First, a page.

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Is it possible to switch into a Windows environment from Ubuntu without rebooting the computer?

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@dv3500ea Good edit. – Oli Sep 20 '10 at 15:57

Not as I think you mean. The only way to go from a proper "bare metal" install of Ubuntu to a "bare metal" install of Windows is through BIOS.

However, virtualisation might be an option (it is for me). I only have a few Windows applications that I occasionally need for work (Photoshop, Illustrator, Fireworks) that don't work acceptably with with Wine. I use VirtualBox to boot a "virtual" install of Windows. Note this requires quite a powerful machine with plenty of RAM to run really well.

Wine is another option. Wine allows you to run some Windows applications on Ubuntu but the coverage is a lot lower for most applications than a virtualised environment.

If you explain what you're trying to do in Windows, perhaps we can explain the best of those solutions.

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Virtualization can be a very useful tool, but unfortunately the only machine my family has that has the RAM to do it is my mom's laptop, which she is protective of. I wish my laptop could be expanded to more than a gigabyte. – dgw Dec 16 '10 at 23:37

Using a "Bare Metal" hypervisor for virtual machines (such as VMware) may allow you to do this. There is a cost in resources of course. This is not the sort of VM where one OS is the host and another a guest ... both are equal, and run under a thin low-level hypervisor.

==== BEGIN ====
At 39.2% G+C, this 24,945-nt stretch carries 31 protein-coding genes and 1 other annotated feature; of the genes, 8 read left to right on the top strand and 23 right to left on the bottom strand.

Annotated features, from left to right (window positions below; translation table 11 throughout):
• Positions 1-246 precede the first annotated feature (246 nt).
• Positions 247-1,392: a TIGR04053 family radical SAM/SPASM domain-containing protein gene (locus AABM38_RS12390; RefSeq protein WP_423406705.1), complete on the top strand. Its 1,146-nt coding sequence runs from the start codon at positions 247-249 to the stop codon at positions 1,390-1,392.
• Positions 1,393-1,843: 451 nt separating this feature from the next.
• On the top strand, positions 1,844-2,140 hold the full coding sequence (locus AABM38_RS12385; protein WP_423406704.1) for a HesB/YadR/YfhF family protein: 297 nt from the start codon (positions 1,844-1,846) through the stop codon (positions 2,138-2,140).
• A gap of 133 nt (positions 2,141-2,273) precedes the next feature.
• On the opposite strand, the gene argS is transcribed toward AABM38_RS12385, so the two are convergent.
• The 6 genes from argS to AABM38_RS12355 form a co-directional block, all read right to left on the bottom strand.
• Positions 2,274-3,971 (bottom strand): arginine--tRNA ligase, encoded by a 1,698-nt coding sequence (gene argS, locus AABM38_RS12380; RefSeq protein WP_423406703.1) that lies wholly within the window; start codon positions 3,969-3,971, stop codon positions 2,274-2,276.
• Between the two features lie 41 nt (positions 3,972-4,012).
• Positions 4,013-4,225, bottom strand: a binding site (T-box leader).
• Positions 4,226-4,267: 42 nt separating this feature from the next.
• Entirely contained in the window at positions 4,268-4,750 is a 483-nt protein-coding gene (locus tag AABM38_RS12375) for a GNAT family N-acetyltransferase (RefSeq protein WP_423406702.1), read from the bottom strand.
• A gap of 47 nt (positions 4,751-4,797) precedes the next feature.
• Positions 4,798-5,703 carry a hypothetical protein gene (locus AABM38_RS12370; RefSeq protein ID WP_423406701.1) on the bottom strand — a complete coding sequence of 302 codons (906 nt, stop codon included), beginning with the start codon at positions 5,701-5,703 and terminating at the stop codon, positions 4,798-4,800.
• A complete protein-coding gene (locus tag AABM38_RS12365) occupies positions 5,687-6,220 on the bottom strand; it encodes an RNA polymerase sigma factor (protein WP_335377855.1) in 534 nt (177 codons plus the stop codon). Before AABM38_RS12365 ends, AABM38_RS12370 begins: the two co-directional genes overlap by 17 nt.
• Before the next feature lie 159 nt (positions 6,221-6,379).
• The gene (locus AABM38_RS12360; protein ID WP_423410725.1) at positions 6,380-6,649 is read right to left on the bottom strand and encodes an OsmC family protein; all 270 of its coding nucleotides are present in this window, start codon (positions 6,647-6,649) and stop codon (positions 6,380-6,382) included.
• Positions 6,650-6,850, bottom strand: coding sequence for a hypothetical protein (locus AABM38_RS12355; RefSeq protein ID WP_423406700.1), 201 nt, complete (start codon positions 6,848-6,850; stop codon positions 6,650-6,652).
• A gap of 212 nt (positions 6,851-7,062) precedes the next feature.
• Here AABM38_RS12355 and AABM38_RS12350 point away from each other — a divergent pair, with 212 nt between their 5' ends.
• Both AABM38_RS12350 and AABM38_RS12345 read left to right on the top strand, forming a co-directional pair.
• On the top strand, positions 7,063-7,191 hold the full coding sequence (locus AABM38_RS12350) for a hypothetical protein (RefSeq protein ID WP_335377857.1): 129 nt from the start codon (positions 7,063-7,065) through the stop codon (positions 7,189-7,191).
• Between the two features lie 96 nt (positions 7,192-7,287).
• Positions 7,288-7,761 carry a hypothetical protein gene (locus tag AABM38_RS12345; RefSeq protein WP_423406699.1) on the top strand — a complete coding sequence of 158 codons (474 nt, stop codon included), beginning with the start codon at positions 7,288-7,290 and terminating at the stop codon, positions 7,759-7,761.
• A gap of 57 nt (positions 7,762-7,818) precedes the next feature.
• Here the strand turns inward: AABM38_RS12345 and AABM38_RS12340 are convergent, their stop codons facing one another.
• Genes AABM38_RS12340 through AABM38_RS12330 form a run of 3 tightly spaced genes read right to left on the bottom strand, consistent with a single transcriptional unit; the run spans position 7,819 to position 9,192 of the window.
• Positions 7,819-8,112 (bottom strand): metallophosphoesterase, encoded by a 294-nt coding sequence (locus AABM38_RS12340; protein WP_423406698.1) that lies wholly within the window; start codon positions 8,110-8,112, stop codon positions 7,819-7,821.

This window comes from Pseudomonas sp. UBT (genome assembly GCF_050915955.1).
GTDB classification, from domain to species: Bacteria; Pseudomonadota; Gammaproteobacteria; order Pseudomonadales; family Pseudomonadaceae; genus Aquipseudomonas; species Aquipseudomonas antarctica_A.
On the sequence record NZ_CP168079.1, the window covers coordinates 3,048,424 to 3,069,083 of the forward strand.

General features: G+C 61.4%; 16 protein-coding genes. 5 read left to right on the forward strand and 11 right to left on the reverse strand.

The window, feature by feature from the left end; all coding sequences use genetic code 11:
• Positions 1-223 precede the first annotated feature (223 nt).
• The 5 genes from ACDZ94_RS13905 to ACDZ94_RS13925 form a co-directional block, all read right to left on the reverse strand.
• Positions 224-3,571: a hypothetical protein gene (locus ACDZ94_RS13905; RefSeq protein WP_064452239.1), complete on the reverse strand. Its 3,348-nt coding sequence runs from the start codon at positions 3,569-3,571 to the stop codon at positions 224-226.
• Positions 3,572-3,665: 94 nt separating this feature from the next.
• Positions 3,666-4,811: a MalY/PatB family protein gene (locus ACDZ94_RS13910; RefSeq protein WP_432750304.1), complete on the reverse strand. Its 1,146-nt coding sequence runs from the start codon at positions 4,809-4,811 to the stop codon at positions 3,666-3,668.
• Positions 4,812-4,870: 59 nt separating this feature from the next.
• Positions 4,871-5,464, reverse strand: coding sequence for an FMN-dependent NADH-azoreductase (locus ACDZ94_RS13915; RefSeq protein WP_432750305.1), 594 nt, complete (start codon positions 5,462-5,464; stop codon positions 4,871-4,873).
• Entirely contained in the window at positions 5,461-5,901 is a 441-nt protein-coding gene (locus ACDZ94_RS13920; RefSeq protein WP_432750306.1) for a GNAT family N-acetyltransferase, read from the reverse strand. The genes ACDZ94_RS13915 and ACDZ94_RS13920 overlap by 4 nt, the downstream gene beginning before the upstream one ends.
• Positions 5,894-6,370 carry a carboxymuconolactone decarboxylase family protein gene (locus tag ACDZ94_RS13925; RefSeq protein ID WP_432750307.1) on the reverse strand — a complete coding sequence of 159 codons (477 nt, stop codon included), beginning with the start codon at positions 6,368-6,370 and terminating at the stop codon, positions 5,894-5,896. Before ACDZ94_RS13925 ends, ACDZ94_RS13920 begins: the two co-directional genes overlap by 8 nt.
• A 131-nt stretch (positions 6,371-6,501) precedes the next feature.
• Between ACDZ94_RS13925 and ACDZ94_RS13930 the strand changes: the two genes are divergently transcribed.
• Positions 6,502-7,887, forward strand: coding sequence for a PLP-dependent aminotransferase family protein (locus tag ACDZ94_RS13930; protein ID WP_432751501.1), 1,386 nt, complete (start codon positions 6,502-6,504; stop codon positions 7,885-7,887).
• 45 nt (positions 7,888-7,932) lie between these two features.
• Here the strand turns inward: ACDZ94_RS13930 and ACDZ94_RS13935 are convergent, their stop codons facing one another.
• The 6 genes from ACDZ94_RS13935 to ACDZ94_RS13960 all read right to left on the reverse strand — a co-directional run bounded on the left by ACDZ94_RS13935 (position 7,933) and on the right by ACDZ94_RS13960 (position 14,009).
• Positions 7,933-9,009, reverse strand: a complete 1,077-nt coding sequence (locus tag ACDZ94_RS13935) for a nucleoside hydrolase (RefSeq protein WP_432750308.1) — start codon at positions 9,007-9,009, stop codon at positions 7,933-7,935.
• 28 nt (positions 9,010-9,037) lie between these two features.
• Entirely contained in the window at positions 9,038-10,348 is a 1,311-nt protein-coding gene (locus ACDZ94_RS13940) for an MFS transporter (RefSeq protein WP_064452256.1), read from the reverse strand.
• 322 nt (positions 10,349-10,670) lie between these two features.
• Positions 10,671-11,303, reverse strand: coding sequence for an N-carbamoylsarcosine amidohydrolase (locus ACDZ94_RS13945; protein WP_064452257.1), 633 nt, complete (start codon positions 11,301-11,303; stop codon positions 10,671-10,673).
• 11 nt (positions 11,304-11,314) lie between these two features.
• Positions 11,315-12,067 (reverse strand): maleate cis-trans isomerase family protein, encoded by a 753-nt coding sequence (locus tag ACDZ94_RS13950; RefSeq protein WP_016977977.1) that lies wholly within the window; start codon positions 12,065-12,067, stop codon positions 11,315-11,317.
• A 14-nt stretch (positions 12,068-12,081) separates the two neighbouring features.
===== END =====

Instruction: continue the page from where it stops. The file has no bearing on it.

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I had considered recommending this but I don't know how (or even if) they handle hardware like graphics cards or USB. AFAICS it's all very server-orientated. – Oli Sep 20 '10 at 22:12
I'm not sure either. I had a friend who was/is attempting it, and he hasn't gotten far. Linux host with Windows guest using VirtualBox is probably his best bet at this point. – Nerdfest Sep 20 '10 at 23:17

Run one operating system as a guest in a virtual machine, with the other system as a host. (You can also run both as guests inside a hypervisor.)

If you want good integration between Windows and Linux, and don't mind running Windows as the primary operating system, you can run coLinux, which is a virtualized Linux running on top of Windows. There is an Ubuntu-based distribution of coLinux: andLinux.

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Upvote for mentioning coLinux. But first paragraph needs much more explanation. – rjmunro Oct 11 '10 at 22:45

No, not with a dual boot setup. The only way to come close to this is to install Windows in a virtual machine using software such as Virtualbox. Virtualbox can be installed from the Ubuntu Software Centre (just search 'virtualbox').

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If you just need to run some windows applications, you might try using wine. Just do

sudo apt-get install wine

and when install is finished, you just download some program for windows and go to file properties -> Permissions -> mark Allow executing this file as program.

Then you just normally double click on that exe file. Many programs work pretty good with wine.

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You will need to go for the newest hybrid laptops.

....Lenovo's new dual CPU, dual-OS ThinkPad X1 Hybrid is perhaps the most fully realized attempt yet to give users Linux and Windows in a well-designed portable machine. Lenovo's laptop, which will be shown at the Consumer Electronic Show next week, can switch between Linux and Windows with one click, and runs Linux on a dual-core Qualcomm chip....

News source

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No, because each operating system is different. If you needed to install inside of a Virtual Machine and run an operating system inside another.

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